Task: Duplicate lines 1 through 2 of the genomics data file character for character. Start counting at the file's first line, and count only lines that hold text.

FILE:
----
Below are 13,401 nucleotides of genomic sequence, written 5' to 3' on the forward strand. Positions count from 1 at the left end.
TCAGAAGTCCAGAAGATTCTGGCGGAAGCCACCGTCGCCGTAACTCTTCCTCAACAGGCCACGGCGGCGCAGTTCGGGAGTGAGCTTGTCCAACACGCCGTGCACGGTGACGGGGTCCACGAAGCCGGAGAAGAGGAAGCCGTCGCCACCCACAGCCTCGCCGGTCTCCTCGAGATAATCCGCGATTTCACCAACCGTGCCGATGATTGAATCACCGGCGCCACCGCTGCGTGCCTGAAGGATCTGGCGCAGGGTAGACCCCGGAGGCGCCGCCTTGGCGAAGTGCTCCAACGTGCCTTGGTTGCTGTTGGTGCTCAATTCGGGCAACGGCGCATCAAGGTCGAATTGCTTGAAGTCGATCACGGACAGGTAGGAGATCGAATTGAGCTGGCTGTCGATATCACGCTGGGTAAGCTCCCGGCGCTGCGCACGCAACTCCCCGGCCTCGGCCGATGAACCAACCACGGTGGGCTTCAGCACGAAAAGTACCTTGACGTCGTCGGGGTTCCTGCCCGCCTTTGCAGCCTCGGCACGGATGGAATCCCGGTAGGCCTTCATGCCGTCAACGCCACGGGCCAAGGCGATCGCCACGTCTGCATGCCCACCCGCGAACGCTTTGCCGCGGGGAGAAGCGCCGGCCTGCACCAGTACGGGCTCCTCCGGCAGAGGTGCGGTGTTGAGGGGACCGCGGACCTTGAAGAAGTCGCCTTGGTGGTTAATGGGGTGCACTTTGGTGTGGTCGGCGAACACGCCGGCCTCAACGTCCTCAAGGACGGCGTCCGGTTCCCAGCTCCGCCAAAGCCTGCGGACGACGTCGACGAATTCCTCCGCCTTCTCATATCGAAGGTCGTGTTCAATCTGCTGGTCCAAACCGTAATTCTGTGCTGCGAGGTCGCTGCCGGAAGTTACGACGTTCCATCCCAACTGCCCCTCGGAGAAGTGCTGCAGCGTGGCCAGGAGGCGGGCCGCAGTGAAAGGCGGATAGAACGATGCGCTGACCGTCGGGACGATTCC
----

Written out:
Below are 13,401 nucleotides of genomic sequence, written 5' to 3' on the forward strand. Positions count from 1 at the left end.
TCAGAAGTCCAGAAGATTCTGGCGGAAGCCACCGTCGCCGTAACTCTTCCTCAACAGGCCACGGCGGCGCAGTTCGGGAGTGAGCTTGTCCAACACGCCGTGCACGGTGACGGGGTCCACGAAGCCGGAGAAGAGGAAGCCGTCGCCACCCACAGCCTCGCCGGTCTCCTCGAGATAATCCGCGATTTCACCAACCGTGCCGATGATTGAATCACCGGCGCCACCGCTGCGTGCCTGAAGGATCTGGCGCAGGGTAGACCCCGGAGGCGCCGCCTTGGCGAAGTGCTCCAACGTGCCTTGGTTGCTGTTGGTGCTCAATTCGGGCAACGGCGCATCAAGGTCGAATTGCTTGAAGTCGATCACGGACAGGTAGGAGATCGAATTGAGCTGGCTGTCGATATCACGCTGGGTAAGCTCCCGGCGCTGCGCACGCAACTCCCCGGCCTCGGCCGATGAACCAACCACGGTGGGCTTCAGCACGAAAAGTACCTTGACGTCGTCGGGGTTCCTGCCCGCCTTTGCAGCCTCGGCACGGATGGAATCCCGGTAGGCCTTCATGCCGTCAACGCCACGGGCCAAGGCGATCGCCACGTCTGCATGCCCACCCGCGAACGCTTTGCCGCGGGGAGAAGCGCCGGCCTGCACCAGTACGGGCTCCTCCGGCAGAGGTGCGGTGTTGAGGGGACCGCGGACCTTGAAGAAGTCGCCTTGGTGGTTAATGGGGTGCACTTTGGTGTGGTCGGCGAACACGCCGGCCTCAACGTCCTCAAGGACGGCGTCCGGTTCCCAGCTCCGCCAAAGCCTGCGGACGACGTCGACGAATTCCTCCGCCTTCTCATATCGAAGGTCGTGTTCAATCTGCTGGTCCAAACCGTAATTCTGTGCTGCGAGGTCGCTGCCGGAAGTTACGACGTTCCATCCCAACTGCCCCTCGGAGAAGTGCTGCAGCGTGGCCAGGAGGCGGGCCGCAGTGAAAGGCGGATAGAACGATGCGCTGACCGTCGGGACGATTCC